With just a few empty spots at the far end of the field, the show presented a great lineup of dealers from across the United States. Among the highlights were nice display of Nineteenth Century figural tin cookie cutters and wooden decorative accessories for the kitchen from a Paterson, N.J., Americana collection that was being shown by the Old Wood Shed, Brick, N.J.; a good group of stoneware offered by R. McGrory, East Falmouth, Mass., including an E&L Norton, Bennington, Vt., 3-gallon crock, a Julius Norton, Bennington, 2-gallon jug, and a Bangor Stoneware Co. 3-gallon churn, all circa 1800s; and inside one of the pavilions, Ken’s Collectibles, Lebanon, Penn., showed a circa 1850s 14K gold and coral with cameo-applied Mary Queen of Scots locket and earrings.
Into every Brimfield a little rain must fall, but after an exceptionally rainy spring, shoppers were well prepared, armed with umbrellas, hats, ponchos and even the classic yellow slickers. Despite the misting rain that morning, buyers were out in force, and packages could seen being carried out of booths and off the fields.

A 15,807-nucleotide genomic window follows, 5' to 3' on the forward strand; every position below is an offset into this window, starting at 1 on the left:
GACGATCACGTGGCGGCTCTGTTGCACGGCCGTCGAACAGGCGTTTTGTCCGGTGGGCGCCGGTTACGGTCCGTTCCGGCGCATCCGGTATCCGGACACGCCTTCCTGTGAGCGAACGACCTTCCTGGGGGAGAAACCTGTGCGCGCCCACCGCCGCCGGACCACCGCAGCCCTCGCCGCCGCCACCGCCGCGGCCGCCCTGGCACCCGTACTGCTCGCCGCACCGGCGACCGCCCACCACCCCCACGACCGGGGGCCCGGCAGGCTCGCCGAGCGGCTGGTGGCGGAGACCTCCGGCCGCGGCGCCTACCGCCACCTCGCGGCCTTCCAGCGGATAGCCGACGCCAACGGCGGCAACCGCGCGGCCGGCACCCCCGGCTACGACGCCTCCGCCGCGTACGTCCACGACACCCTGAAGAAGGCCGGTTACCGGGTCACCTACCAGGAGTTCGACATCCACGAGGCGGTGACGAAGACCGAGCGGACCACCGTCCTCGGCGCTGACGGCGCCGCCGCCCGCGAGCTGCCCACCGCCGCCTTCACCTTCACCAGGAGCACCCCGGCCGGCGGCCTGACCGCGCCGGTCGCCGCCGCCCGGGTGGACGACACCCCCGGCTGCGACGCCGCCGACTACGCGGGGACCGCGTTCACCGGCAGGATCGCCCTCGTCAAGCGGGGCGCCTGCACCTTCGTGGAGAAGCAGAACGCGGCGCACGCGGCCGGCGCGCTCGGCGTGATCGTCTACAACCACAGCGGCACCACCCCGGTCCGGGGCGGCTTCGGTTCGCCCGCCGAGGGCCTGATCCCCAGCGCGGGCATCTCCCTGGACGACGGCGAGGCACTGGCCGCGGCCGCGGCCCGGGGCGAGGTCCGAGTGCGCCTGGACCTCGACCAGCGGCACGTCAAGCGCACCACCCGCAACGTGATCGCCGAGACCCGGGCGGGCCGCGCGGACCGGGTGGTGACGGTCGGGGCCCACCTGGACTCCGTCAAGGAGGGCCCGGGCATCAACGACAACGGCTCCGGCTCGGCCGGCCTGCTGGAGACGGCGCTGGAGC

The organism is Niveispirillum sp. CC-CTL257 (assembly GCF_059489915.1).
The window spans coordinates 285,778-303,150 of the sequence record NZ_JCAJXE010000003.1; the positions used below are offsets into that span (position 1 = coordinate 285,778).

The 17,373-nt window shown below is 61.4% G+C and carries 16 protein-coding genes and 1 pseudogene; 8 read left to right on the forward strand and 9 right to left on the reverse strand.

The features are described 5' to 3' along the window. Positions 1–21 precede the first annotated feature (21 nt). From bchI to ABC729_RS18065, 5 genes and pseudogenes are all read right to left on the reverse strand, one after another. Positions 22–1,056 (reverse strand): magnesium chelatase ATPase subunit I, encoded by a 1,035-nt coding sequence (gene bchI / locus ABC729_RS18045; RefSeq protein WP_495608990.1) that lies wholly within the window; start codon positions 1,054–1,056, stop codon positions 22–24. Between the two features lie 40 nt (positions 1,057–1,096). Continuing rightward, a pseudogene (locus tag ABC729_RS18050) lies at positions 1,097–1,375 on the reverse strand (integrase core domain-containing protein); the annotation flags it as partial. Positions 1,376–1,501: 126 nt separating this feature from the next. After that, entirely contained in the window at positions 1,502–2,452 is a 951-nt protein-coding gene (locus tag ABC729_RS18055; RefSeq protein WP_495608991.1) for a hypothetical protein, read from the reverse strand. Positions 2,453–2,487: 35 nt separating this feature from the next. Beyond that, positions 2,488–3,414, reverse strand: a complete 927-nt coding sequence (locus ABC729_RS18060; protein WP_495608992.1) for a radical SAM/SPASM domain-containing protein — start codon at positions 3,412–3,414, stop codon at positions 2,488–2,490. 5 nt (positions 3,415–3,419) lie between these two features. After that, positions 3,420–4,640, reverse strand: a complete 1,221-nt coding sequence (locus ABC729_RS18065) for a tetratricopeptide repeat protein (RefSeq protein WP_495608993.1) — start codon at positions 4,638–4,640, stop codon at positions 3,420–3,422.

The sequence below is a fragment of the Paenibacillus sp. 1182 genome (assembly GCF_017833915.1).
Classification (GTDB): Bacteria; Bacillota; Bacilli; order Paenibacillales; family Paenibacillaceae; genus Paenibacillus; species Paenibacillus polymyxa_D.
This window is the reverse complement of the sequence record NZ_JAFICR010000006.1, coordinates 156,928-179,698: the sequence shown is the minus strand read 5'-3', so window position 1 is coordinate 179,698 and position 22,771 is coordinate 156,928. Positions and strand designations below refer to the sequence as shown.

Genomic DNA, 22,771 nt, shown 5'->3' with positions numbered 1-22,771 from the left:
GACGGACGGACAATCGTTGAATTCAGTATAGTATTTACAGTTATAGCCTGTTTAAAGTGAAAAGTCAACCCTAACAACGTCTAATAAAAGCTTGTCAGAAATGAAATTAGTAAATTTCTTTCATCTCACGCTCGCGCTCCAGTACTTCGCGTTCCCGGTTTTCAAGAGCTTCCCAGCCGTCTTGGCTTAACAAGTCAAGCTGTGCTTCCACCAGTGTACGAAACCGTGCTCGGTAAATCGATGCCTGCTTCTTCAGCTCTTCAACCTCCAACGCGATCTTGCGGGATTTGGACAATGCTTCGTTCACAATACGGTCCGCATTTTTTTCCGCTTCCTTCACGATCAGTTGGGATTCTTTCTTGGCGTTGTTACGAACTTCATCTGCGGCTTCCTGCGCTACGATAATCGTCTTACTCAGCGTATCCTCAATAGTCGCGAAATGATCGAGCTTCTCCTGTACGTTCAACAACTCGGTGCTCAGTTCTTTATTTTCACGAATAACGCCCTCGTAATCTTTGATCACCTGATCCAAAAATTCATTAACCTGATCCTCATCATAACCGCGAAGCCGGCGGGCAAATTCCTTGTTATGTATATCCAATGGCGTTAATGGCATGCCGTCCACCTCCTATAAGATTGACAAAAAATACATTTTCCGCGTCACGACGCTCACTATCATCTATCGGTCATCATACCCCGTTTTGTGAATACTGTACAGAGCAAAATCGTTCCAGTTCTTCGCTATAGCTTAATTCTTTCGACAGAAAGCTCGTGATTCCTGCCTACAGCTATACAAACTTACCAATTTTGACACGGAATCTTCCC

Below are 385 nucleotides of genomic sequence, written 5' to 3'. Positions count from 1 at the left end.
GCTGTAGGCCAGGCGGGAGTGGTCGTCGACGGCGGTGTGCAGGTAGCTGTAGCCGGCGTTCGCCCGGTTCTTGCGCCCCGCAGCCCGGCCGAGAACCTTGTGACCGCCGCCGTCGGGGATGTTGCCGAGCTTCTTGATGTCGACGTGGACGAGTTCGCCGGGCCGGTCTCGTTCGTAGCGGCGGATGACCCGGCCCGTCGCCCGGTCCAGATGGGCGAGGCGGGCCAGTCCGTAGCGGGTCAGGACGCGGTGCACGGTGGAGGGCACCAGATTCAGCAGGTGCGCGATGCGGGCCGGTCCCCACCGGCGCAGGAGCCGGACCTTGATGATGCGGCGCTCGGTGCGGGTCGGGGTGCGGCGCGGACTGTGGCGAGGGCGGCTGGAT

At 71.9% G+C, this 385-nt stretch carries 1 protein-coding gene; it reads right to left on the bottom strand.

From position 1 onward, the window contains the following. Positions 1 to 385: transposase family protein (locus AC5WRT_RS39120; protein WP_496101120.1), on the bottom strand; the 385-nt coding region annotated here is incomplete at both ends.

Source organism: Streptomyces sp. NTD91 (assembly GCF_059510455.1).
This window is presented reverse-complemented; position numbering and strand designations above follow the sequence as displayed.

Richmond House Antiques, Ashford, Conn., was among Wednesday’s dealers having robust sales. The dealers just about sold out of their booth at New England Motel within hours of opening, selling a dozen pantry boxes, a tavern table, primitive benches, pewter and treenware. By late morning, the dealers were considering a run home to restock since they only live about a half-hour away.
A few choice pieces of case furniture were spotted around the fields, but for the most part, smalls and midsize pieces seemed to rule in dealers’ booths.
Fashion accessories were prevalent in the “Fashion Tents” seen at both New England Motel and Heart-O-The-Mart. Colorful Bakelite earrings and bracelets dominated Streamlined Antiques’ booth, and vintage ladies’ hats (Princess Beatrice might find her next fascinator here) were seen at Randy Peters, Sioux City, Iowa, both showing at New England Motel, to luxurious bolts of fabric, mostly from France, in the booth of Marston House Antiques of Wiscasset, Maine, showing at Heart-O-The-Mart.